In Review

Man Utd vs Liverpool: Can Klopp kill off Mourinho dreams?

The Reds' German coach is the only top manager that the Special One has failed to get the better of over the years

 

Liverpool travel to Old Trafford on Sunday in the knowledge that a victory over Manchester United could put paid once and for all to any lingering hopes the hosts have of winning their first League title since 2013. 

 

Trailing leaders Chelsea by ten points, and Liverpool by five, United must win to keep alive their faint title ambitions. On the plus side for Jose Mourinho is the fact his side are on a ten-match unbeaten streak in the Premier League (the best run of form since the Alex Ferguson era), undefeated since losing 4-0 away at Chelsea on 23 October. But what will be gnawing away ever so slightly at the self-assured Special One is the awareness that Jurgen Klopp is the one coach he hasn't been able to get the better off over the years.

 

Arsenal manager Arsene Wenger has an infamous track record against Mourinho, winning just once in 16 games against his nemesis (and that sole victory came in the Community Shield). Across north London, Tottenham Mauricio Pochettino has won one of his 11 matches against Mourinho, while Manchester City boss Pep Guardiola can at least hold his head a little higher, having won eight of his 18 matches against the Manchester United manager.

 

Even the great Alex Ferguson was victorious in just two of his 16 head-to-heads with the Portuguese preener.

 

In contrast, notes Sky Sports, Jurgen Klopp "boasts an impressive record in his six previous meetings with Mourinho" with three wins, two draws and only one defeat. And even that 2-0 reverse had extenuating circumstances as it came in the second leg of the 2013 Champions League semi-final after his Borussia Dortmund side had thrashed Mourinho's Real Madrid 4-1 in the first leg.

 

The most humiliating defeat for Mourinho on English soil was in 2015 when Liverpool beat Chelsea 3-1 at Stamford Bridge, the first Premier League win of Klopp's Anfield reign. The only previous time they've met while in charge of their current sides was last October, a dour 0-0 draw at Liverpool. United parked the proverbial bus on the Anfield turf, and managed just one shot, one corner, and 35 per cent of possession - their lowest such statistic in a Premier League match since Opta began recording the data in 2003.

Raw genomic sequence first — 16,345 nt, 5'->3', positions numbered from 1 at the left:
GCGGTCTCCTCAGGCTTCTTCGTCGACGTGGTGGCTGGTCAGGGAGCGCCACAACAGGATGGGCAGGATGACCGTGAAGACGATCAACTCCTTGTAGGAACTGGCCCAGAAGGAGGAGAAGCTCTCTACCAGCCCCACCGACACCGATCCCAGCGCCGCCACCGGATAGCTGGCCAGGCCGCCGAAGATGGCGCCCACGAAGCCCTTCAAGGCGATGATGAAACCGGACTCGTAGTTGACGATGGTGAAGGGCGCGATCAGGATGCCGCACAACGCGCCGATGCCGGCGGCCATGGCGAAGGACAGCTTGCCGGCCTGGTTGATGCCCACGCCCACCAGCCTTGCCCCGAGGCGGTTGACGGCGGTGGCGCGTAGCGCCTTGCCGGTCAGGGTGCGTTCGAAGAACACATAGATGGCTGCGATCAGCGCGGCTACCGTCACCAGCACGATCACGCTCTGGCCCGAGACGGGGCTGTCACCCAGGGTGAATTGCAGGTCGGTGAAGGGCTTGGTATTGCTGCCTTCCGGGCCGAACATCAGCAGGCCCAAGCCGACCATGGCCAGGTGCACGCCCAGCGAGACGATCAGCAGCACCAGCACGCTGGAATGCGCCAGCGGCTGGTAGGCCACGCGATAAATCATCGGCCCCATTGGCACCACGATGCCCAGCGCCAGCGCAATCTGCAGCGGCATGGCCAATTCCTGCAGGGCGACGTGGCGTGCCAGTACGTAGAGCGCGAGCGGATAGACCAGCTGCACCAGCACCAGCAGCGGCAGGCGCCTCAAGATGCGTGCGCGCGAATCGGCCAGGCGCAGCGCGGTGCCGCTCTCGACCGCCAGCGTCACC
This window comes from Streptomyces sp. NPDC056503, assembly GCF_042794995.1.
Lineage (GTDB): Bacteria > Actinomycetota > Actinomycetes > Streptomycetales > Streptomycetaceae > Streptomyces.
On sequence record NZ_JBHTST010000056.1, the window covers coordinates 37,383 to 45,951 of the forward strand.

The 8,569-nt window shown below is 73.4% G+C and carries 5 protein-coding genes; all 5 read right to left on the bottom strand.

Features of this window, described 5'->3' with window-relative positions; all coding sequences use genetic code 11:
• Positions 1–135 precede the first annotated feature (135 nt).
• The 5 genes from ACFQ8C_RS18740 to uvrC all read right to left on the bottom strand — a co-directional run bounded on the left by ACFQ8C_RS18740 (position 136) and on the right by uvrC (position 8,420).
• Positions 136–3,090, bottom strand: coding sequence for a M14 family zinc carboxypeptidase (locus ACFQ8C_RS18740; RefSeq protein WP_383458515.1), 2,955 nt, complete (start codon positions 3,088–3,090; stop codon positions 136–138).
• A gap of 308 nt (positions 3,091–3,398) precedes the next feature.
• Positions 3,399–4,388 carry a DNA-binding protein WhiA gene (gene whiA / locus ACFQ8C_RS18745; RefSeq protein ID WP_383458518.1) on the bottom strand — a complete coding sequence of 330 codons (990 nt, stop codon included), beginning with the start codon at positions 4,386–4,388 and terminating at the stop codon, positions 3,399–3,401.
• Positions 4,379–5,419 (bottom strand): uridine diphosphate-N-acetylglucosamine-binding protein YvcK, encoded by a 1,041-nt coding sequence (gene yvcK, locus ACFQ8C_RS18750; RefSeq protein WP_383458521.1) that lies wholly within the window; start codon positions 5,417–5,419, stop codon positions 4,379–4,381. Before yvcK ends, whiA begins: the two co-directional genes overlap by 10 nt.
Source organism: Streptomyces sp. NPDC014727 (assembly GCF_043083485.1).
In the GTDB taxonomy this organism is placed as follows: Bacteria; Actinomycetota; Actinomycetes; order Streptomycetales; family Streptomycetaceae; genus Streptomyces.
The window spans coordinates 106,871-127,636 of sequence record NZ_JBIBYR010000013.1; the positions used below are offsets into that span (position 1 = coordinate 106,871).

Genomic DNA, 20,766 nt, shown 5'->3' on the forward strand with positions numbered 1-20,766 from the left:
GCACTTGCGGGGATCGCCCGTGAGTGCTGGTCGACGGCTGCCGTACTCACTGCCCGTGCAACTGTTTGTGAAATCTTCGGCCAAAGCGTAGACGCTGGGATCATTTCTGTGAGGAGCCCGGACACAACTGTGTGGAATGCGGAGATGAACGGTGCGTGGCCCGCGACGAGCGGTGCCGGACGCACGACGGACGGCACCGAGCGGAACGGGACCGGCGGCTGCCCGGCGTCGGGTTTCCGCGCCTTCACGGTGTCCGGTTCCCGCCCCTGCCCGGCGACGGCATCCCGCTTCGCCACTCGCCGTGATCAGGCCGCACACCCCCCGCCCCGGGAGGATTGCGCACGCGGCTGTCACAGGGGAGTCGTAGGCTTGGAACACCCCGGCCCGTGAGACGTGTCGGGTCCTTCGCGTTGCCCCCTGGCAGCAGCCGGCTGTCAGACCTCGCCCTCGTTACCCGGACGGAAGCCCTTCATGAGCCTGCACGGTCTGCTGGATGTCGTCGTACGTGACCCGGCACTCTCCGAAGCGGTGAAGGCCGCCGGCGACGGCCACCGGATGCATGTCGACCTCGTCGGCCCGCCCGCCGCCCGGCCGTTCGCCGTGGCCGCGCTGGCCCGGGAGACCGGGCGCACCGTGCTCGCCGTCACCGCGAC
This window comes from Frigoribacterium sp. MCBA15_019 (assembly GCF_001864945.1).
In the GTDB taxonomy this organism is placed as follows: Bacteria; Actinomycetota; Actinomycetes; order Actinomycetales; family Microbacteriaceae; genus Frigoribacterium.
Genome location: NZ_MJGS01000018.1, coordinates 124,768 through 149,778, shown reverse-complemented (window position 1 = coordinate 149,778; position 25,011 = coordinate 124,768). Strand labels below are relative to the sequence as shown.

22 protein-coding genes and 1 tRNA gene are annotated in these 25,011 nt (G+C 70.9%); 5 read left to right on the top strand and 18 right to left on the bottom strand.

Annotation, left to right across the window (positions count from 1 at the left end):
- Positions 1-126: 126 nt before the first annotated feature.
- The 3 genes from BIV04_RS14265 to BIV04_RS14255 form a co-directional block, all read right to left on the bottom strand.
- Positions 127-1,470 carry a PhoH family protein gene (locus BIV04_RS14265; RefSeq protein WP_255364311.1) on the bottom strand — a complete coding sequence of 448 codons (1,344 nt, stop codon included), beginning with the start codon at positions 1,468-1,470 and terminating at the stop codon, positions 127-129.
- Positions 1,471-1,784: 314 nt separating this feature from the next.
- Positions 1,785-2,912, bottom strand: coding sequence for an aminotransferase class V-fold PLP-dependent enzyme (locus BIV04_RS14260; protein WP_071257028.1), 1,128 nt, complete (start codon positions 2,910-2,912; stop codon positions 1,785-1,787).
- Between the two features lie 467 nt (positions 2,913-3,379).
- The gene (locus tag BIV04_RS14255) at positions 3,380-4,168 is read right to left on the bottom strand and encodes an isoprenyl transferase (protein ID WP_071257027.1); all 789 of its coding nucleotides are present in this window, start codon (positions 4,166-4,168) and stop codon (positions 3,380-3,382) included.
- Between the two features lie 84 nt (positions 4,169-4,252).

Mourinho, whose side beat Hull 2-0 in Tuesday night's EFL semi-final, probably won't read too much into Liverpool's 1-0 defeat at Southampton in the same stage of the competition on Wednesday, even though BBC Sport describes it as Liverpool's "worst performance under Klopp".

 

The man himself expressed his dismay at the result, saying: "We have to show a reaction... because we probably need a better performance to get something at Old Trafford."

 

The only positive for the German was the return to action of Philippe Coutinho, the influential Brazilian coming on for the last 30 minutes after seven weeks out with an ankle injury. He's still some way short of match fitness but even an undercooked Coutinho will worry United. 

 

 

Premier League debut for spidercam as Man Utd face Liverpool

12 January

Spidercam will make its Premier League debut during Sunday's clash between Manchester United and Liverpool.

The camera, which is suspended on wires to follow the action from above, was first used at football matches during the 2010 World Cup but, despite having been used in European competition, has not been used in the English league until now.

"The structure at Old Trafford was given council approval on Monday and the footage is set to become a key component of the Sky coverage with the broadcaster rolling out its full stable of leading names - Jamie Carragher, Thierry Henry, Graeme Souness, Gary Neville and Jamie Redknapp - for the Sunday clash," says the Daily Mail.

Sky Sports engineers began installing the wires and pulleys at United's ground on Wednesday.

Gary Hughes, head of football at the broadcaster, said: "A game as big as Manchester United against Liverpool feels like the right time to use it for the first time in a Premier League fixture.

"It will mostly come into its own at set-pieces, like free-kicks, corners or penalties, when it can go directly above the action and give you the fullest view looking down directly on what is happening. I think it will become a big tool in analysis."

Spidercam can move at up to 20mph and will film from heights between 30ft and 130ft above the pitch.

"The technology has already been used in Sky's cricket coverage, although there have been occasional mishaps, including a shot from India's Virat Kohli that hit the camera in an ODI against Australia last year," says the Daily Mirror.

"Sky are satisfied the camera will not affect play during a Premier League match as the structure will retreat to the height of the stadium for goal-kicks and when the goalkeepers are in possession."

However, the broadcaster will not be able to control the quality of the game and the Daily Telegraph says it will be hoping its new investment "has more to look at than it would have in the reverse fixture in October, when Liverpool and United drew 0-0 at Anfield in a particularly dour edition of Monday Night Football".

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